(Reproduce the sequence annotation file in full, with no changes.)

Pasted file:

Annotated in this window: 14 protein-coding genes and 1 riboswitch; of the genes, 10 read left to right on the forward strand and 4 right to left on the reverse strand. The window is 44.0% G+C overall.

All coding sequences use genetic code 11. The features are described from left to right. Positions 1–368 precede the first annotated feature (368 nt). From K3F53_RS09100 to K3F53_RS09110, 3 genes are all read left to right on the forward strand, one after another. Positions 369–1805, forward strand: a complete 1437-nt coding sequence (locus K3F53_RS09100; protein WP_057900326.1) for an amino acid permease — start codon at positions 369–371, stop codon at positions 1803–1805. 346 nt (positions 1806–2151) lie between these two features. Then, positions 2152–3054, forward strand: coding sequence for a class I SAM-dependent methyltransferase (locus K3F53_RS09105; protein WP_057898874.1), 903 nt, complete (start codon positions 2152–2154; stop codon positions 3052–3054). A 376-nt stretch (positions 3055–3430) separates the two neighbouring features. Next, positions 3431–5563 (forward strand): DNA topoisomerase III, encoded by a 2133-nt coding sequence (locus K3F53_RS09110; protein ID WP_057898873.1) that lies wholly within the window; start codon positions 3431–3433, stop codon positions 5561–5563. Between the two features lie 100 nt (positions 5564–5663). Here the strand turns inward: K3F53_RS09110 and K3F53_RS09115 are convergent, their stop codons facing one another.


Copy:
Annotated in this window: 14 protein-coding genes and 1 riboswitch; of the genes, 10 read left to right on the forward strand and 4 right to left on the reverse strand. The window is 44.0% G+C overall.

All coding sequences use genetic code 11. The features are described from left to right. Positions 1–368 precede the first annotated feature (368 nt). From K3F53_RS09100 to K3F53_RS09110, 3 genes are all read left to right on the forward strand, one after another. Positions 369–1805, forward strand: a complete 1437-nt coding sequence (locus K3F53_RS09100; protein WP_057900326.1) for an amino acid permease — start codon at positions 369–371, stop codon at positions 1803–1805. 346 nt (positions 1806–2151) lie between these two features. Then, positions 2152–3054, forward strand: coding sequence for a class I SAM-dependent methyltransferase (locus K3F53_RS09105; protein WP_057898874.1), 903 nt, complete (start codon positions 2152–2154; stop codon positions 3052–3054). A 376-nt stretch (positions 3055–3430) separates the two neighbouring features. Next, positions 3431–5563 (forward strand): DNA topoisomerase III, encoded by a 2133-nt coding sequence (locus K3F53_RS09110; protein ID WP_057898873.1) that lies wholly within the window; start codon positions 3431–3433, stop codon positions 5561–5563. Between the two features lie 100 nt (positions 5564–5663). Here the strand turns inward: K3F53_RS09110 and K3F53_RS09115 are convergent, their stop codons facing one another.